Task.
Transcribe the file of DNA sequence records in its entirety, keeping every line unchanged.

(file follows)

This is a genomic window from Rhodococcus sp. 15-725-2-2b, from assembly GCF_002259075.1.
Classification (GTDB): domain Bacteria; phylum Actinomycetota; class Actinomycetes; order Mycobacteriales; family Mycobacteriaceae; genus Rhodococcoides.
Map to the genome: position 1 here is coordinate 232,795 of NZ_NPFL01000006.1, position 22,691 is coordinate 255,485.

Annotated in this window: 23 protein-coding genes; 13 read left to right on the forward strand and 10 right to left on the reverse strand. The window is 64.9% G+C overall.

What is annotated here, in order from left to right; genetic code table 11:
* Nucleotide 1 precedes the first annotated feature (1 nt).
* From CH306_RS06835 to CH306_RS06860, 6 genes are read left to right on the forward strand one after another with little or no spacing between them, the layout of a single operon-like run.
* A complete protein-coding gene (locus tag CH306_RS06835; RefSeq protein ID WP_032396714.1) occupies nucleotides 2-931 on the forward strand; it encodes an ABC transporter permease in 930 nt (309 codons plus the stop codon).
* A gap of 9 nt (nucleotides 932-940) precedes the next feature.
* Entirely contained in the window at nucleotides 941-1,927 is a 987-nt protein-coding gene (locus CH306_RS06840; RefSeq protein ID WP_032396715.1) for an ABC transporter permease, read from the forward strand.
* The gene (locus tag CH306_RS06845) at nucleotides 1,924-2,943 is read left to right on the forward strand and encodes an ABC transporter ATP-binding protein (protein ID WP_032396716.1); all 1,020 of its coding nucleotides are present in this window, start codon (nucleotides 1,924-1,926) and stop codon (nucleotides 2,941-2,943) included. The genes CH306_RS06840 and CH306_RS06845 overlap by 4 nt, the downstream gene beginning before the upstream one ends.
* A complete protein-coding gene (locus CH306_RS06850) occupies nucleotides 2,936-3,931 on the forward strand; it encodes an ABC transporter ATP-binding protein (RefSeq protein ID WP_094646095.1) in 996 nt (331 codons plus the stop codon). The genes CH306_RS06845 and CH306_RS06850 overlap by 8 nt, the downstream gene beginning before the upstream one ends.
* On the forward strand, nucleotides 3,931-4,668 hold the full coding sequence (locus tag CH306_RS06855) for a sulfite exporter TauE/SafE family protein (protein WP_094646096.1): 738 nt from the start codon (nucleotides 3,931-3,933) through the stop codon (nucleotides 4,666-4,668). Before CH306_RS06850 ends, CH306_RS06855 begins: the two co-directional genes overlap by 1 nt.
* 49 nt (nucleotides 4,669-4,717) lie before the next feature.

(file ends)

This is a genomic window from Rhodococcus sp. 15-725-2-2b, from assembly GCF_002259075.1.
Classification (GTDB): domain Bacteria; phylum Actinomycetota; class Actinomycetes; order Mycobacteriales; family Mycobacteriaceae; genus Rhodococcoides.
Map to the genome: position 1 here is coordinate 232,795 of NZ_NPFL01000006.1, position 22,691 is coordinate 255,485.

Annotated in this window: 23 protein-coding genes; 13 read left to right on the forward strand and 10 right to left on the reverse strand. The window is 64.9% G+C overall.

What is annotated here, in order from left to right; genetic code table 11:
* Nucleotide 1 precedes the first annotated feature (1 nt).
* From CH306_RS06835 to CH306_RS06860, 6 genes are read left to right on the forward strand one after another with little or no spacing between them, the layout of a single operon-like run.
* A complete protein-coding gene (locus tag CH306_RS06835; RefSeq protein ID WP_032396714.1) occupies nucleotides 2-931 on the forward strand; it encodes an ABC transporter permease in 930 nt (309 codons plus the stop codon).
* A gap of 9 nt (nucleotides 932-940) precedes the next feature.
* Entirely contained in the window at nucleotides 941-1,927 is a 987-nt protein-coding gene (locus CH306_RS06840; RefSeq protein ID WP_032396715.1) for an ABC transporter permease, read from the forward strand.
* The gene (locus tag CH306_RS06845) at nucleotides 1,924-2,943 is read left to right on the forward strand and encodes an ABC transporter ATP-binding protein (protein ID WP_032396716.1); all 1,020 of its coding nucleotides are present in this window, start codon (nucleotides 1,924-1,926) and stop codon (nucleotides 2,941-2,943) included. The genes CH306_RS06840 and CH306_RS06845 overlap by 4 nt, the downstream gene beginning before the upstream one ends.
* A complete protein-coding gene (locus CH306_RS06850) occupies nucleotides 2,936-3,931 on the forward strand; it encodes an ABC transporter ATP-binding protein (RefSeq protein ID WP_094646095.1) in 996 nt (331 codons plus the stop codon). The genes CH306_RS06845 and CH306_RS06850 overlap by 8 nt, the downstream gene beginning before the upstream one ends.
* On the forward strand, nucleotides 3,931-4,668 hold the full coding sequence (locus tag CH306_RS06855) for a sulfite exporter TauE/SafE family protein (protein WP_094646096.1): 738 nt from the start codon (nucleotides 3,931-3,933) through the stop codon (nucleotides 4,666-4,668). Before CH306_RS06850 ends, CH306_RS06855 begins: the two co-directional genes overlap by 1 nt.
* 49 nt (nucleotides 4,669-4,717) lie before the next feature.